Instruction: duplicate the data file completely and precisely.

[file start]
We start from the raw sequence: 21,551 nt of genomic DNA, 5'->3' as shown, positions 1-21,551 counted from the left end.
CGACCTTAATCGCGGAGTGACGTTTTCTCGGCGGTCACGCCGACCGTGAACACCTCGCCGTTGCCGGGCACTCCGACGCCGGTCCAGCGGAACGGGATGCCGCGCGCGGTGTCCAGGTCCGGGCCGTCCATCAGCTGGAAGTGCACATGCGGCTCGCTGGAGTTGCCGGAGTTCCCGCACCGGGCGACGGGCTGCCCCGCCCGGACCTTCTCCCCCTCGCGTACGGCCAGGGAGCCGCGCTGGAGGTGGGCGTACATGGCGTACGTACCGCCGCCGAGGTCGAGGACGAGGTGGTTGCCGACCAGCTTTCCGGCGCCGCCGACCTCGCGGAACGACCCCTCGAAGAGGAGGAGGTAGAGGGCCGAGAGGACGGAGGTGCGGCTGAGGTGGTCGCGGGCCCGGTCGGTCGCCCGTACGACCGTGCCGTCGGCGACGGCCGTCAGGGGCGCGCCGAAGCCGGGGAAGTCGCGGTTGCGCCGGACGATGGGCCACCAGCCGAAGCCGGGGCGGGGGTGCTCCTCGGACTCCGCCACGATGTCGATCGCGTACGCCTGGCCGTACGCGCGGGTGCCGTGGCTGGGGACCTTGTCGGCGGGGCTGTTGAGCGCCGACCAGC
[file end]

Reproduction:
We start from the raw sequence: 21,551 nt of genomic DNA, 5'->3' as shown, positions 1-21,551 counted from the left end.
CGACCTTAATCGCGGAGTGACGTTTTCTCGGCGGTCACGCCGACCGTGAACACCTCGCCGTTGCCGGGCACTCCGACGCCGGTCCAGCGGAACGGGATGCCGCGCGCGGTGTCCAGGTCCGGGCCGTCCATCAGCTGGAAGTGCACATGCGGCTCGCTGGAGTTGCCGGAGTTCCCGCACCGGGCGACGGGCTGCCCCGCCCGGACCTTCTCCCCCTCGCGTACGGCCAGGGAGCCGCGCTGGAGGTGGGCGTACATGGCGTACGTACCGCCGCCGAGGTCGAGGACGAGGTGGTTGCCGACCAGCTTTCCGGCGCCGCCGACCTCGCGGAACGACCCCTCGAAGAGGAGGAGGTAGAGGGCCGAGAGGACGGAGGTGCGGCTGAGGTGGTCGCGGGCCCGGTCGGTCGCCCGTACGACCGTGCCGTCGGCGACGGCCGTCAGGGGCGCGCCGAAGCCGGGGAAGTCGCGGTTGCGCCGGACGATGGGCCACCAGCCGAAGCCGGGGCGGGGGTGCTCCTCGGACTCCGCCACGATGTCGATCGCGTACGCCTGGCCGTACGCGCGGGTGCCGTGGCTGGGGACCTTGTCGGCGGGGCTGTTGAGCGCCGACCAGC